Constitution Day matters
Updated: 2014-12-04 07:37
In a historical, and historic, first, judicial workers across the Chinese mainland are swearing allegiance to the Constitution in celebration of the country's first Constitution Day.
Given the prevalent ignorance of and disregard for the Constitution public officials have displayed, it is necessary to have all State functionaries take an oath to the fundamental law.
Like any other promise they have made, the ultimate test will be whether or not the new ritual is taken seriously. Unless it is, there will be endless troubles ahead.
The authorities' loud denouncements of constitutionalism may leave the impression that they don't want to be confined by the Constitution. But the truth is they need to put power into the cage of the Constitution to improve governance and rebuild legitimacy. All rhetoric about rule of law will sound hollow without power showing due respect for the Constitution.
Thirteen years ago today, when the date of the approval of the 1982 Constitution was designated for promoting legal awareness, the intended audience was by and large the general public. The latest decision to upgrade that designation to the Constitution Day parallels an embarrassing new reality: More often than not, the man on the street appears more serious about the law than those who are supposed to act in its name.
"The law must be believed in, or it will exist in name only," said the great American legal scholar Harold J. Berman. Which is precisely where our problem lies.
After decades of incremental improvements, the Chinese legal system appears more complete and sophisticated than ever. With the incorporation of such contemporary jurisprudential components as protection of human rights and private property, our Constitution sounds particularly pleasant to the ear.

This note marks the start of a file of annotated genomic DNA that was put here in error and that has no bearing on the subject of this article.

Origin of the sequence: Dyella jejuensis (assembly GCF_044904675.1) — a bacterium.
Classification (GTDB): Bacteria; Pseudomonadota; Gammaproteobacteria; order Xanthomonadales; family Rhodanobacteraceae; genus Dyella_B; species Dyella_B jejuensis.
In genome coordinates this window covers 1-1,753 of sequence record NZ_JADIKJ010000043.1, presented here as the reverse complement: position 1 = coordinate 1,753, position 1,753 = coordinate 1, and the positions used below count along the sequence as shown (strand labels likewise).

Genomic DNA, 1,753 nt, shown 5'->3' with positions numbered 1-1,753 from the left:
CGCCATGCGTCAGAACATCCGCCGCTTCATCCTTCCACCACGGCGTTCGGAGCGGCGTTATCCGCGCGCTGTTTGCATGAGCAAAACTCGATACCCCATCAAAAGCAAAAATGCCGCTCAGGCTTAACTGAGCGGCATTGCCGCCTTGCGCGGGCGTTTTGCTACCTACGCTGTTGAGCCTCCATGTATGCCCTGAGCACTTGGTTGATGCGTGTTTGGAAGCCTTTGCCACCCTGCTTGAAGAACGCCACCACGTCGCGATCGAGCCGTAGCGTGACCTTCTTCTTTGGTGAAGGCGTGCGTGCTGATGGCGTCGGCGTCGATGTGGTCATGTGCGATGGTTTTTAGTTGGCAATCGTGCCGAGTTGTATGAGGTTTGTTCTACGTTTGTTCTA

Even better, the Fourth Plenum of the 18th Central Committee of the Communist Party of China just pledged to highlight constitutional supervision by the national legislature in its pursuit of a "socialist State of rule of law".
Adding teeth to the Constitution and the National People's Congress, the country's top legislature, will surely be conducive to promoting the rule of law, and facilitate attempts to "modernize the national governance system and capabilities".
Public servants' rampant abuse of their powers and violation of civil rights and liberties are a naked betrayal of the Constitution, which, besides defining the national governance structure, is also a guarantee of civil rights.
The Constitution is essentially about drawing boundary lines for official power.
The "organic unity" of the Party leadership, people's role as masters of the State and rule of law are out of the question if private homes can be evacuated and demolished by force, and individual rights and properties infringed upon in the name of the State.